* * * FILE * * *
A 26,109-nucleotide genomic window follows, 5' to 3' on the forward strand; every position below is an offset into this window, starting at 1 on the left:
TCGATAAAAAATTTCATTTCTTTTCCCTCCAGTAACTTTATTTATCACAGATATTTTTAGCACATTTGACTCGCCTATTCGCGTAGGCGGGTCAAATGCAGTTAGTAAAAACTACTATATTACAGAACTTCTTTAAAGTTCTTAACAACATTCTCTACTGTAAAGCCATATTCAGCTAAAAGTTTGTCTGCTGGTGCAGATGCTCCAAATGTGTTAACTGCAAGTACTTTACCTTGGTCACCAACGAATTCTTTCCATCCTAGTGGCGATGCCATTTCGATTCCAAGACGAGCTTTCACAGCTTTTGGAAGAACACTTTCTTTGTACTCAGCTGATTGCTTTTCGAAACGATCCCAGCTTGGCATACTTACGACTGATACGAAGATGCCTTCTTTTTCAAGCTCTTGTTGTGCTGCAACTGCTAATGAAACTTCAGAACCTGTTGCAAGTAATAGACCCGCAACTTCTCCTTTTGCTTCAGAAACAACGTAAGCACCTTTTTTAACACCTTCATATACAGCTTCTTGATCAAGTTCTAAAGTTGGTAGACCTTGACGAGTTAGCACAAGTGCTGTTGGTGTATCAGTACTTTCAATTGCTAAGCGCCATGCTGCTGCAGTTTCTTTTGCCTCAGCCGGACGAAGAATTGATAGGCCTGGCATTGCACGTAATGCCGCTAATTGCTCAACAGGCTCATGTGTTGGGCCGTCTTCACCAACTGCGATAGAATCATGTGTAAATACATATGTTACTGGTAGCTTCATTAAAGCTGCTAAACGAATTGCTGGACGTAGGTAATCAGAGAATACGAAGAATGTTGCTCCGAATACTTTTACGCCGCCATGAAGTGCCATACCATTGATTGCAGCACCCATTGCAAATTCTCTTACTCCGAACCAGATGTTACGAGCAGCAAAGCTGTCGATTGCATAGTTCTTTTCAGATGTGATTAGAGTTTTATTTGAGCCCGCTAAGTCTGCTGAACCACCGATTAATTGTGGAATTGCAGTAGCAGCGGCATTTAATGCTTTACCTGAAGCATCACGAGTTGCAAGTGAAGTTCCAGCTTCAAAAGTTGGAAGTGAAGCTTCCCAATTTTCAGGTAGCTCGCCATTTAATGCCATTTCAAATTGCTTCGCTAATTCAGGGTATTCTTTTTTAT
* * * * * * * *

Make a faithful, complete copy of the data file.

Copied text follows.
A 26,109-nucleotide genomic window follows, 5' to 3' on the forward strand; every position below is an offset into this window, starting at 1 on the left:
TCGATAAAAAATTTCATTTCTTTTCCCTCCAGTAACTTTATTTATCACAGATATTTTTAGCACATTTGACTCGCCTATTCGCGTAGGCGGGTCAAATGCAGTTAGTAAAAACTACTATATTACAGAACTTCTTTAAAGTTCTTAACAACATTCTCTACTGTAAAGCCATATTCAGCTAAAAGTTTGTCTGCTGGTGCAGATGCTCCAAATGTGTTAACTGCAAGTACTTTACCTTGGTCACCAACGAATTCTTTCCATCCTAGTGGCGATGCCATTTCGATTCCAAGACGAGCTTTCACAGCTTTTGGAAGAACACTTTCTTTGTACTCAGCTGATTGCTTTTCGAAACGATCCCAGCTTGGCATACTTACGACTGATACGAAGATGCCTTCTTTTTCAAGCTCTTGTTGTGCTGCAACTGCTAATGAAACTTCAGAACCTGTTGCAAGTAATAGACCCGCAACTTCTCCTTTTGCTTCAGAAACAACGTAAGCACCTTTTTTAACACCTTCATATACAGCTTCTTGATCAAGTTCTAAAGTTGGTAGACCTTGACGAGTTAGCACAAGTGCTGTTGGTGTATCAGTACTTTCAATTGCTAAGCGCCATGCTGCTGCAGTTTCTTTTGCCTCAGCCGGACGAAGAATTGATAGGCCTGGCATTGCACGTAATGCCGCTAATTGCTCAACAGGCTCATGTGTTGGGCCGTCTTCACCAACTGCGATAGAATCATGTGTAAATACATATGTTACTGGTAGCTTCATTAAAGCTGCTAAACGAATTGCTGGACGTAGGTAATCAGAGAATACGAAGAATGTTGCTCCGAATACTTTTACGCCGCCATGAAGTGCCATACCATTGATTGCAGCACCCATTGCAAATTCTCTTACTCCGAACCAGATGTTACGAGCAGCAAAGCTGTCGATTGCATAGTTCTTTTCAGATGTGATTAGAGTTTTATTTGAGCCCGCTAAGTCTGCTGAACCACCGATTAATTGTGGAATTGCAGTAGCAGCGGCATTTAATGCTTTACCTGAAGCATCACGAGTTGCAAGTGAAGTTCCAGCTTCAAAAGTTGGAAGTGAAGCTTCCCAATTTTCAGGTAGCTCGCCATTTAATGCCATTTCAAATTGCTTCGCTAATTCAGGGTATTCTTTTTTAT